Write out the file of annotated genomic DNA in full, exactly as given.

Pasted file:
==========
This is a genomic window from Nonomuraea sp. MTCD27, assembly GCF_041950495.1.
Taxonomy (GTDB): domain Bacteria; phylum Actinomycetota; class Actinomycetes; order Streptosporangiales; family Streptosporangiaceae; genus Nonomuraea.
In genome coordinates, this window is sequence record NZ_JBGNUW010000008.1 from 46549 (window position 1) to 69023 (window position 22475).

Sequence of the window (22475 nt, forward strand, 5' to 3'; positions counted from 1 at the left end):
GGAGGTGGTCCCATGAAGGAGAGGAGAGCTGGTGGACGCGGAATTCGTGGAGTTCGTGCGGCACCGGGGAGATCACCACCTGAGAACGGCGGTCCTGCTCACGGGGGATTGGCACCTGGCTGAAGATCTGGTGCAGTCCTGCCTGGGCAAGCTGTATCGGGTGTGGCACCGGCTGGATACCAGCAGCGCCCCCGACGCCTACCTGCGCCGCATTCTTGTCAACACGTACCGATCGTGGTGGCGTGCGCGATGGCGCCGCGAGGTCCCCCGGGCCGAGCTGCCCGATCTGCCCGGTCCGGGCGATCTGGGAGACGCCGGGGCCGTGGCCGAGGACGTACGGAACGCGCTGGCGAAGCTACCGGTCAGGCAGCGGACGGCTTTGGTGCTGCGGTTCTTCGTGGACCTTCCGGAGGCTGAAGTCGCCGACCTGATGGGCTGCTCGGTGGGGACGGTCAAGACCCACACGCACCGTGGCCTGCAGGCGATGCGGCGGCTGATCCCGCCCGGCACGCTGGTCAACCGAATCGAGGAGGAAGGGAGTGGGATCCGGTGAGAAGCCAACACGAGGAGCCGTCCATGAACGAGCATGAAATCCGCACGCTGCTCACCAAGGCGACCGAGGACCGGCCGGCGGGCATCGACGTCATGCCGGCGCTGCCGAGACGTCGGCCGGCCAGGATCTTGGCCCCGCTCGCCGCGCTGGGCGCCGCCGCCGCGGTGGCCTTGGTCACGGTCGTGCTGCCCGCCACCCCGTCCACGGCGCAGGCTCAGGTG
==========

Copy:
This is a genomic window from Nonomuraea sp. MTCD27, assembly GCF_041950495.1.
Taxonomy (GTDB): domain Bacteria; phylum Actinomycetota; class Actinomycetes; order Streptosporangiales; family Streptosporangiaceae; genus Nonomuraea.
In genome coordinates, this window is sequence record NZ_JBGNUW010000008.1 from 46549 (window position 1) to 69023 (window position 22475).

Sequence of the window (22475 nt, forward strand, 5' to 3'; positions counted from 1 at the left end):
GGAGGTGGTCCCATGAAGGAGAGGAGAGCTGGTGGACGCGGAATTCGTGGAGTTCGTGCGGCACCGGGGAGATCACCACCTGAGAACGGCGGTCCTGCTCACGGGGGATTGGCACCTGGCTGAAGATCTGGTGCAGTCCTGCCTGGGCAAGCTGTATCGGGTGTGGCACCGGCTGGATACCAGCAGCGCCCCCGACGCCTACCTGCGCCGCATTCTTGTCAACACGTACCGATCGTGGTGGCGTGCGCGATGGCGCCGCGAGGTCCCCCGGGCCGAGCTGCCCGATCTGCCCGGTCCGGGCGATCTGGGAGACGCCGGGGCCGTGGCCGAGGACGTACGGAACGCGCTGGCGAAGCTACCGGTCAGGCAGCGGACGGCTTTGGTGCTGCGGTTCTTCGTGGACCTTCCGGAGGCTGAAGTCGCCGACCTGATGGGCTGCTCGGTGGGGACGGTCAAGACCCACACGCACCGTGGCCTGCAGGCGATGCGGCGGCTGATCCCGCCCGGCACGCTGGTCAACCGAATCGAGGAGGAAGGGAGTGGGATCCGGTGAGAAGCCAACACGAGGAGCCGTCCATGAACGAGCATGAAATCCGCACGCTGCTCACCAAGGCGACCGAGGACCGGCCGGCGGGCATCGACGTCATGCCGGCGCTGCCGAGACGTCGGCCGGCCAGGATCTTGGCCCCGCTCGCCGCGCTGGGCGCCGCCGCCGCGGTGGCCTTGGTCACGGTCGTGCTGCCCGCCACCCCGTCCACGGCGCAGGCTCAGGTG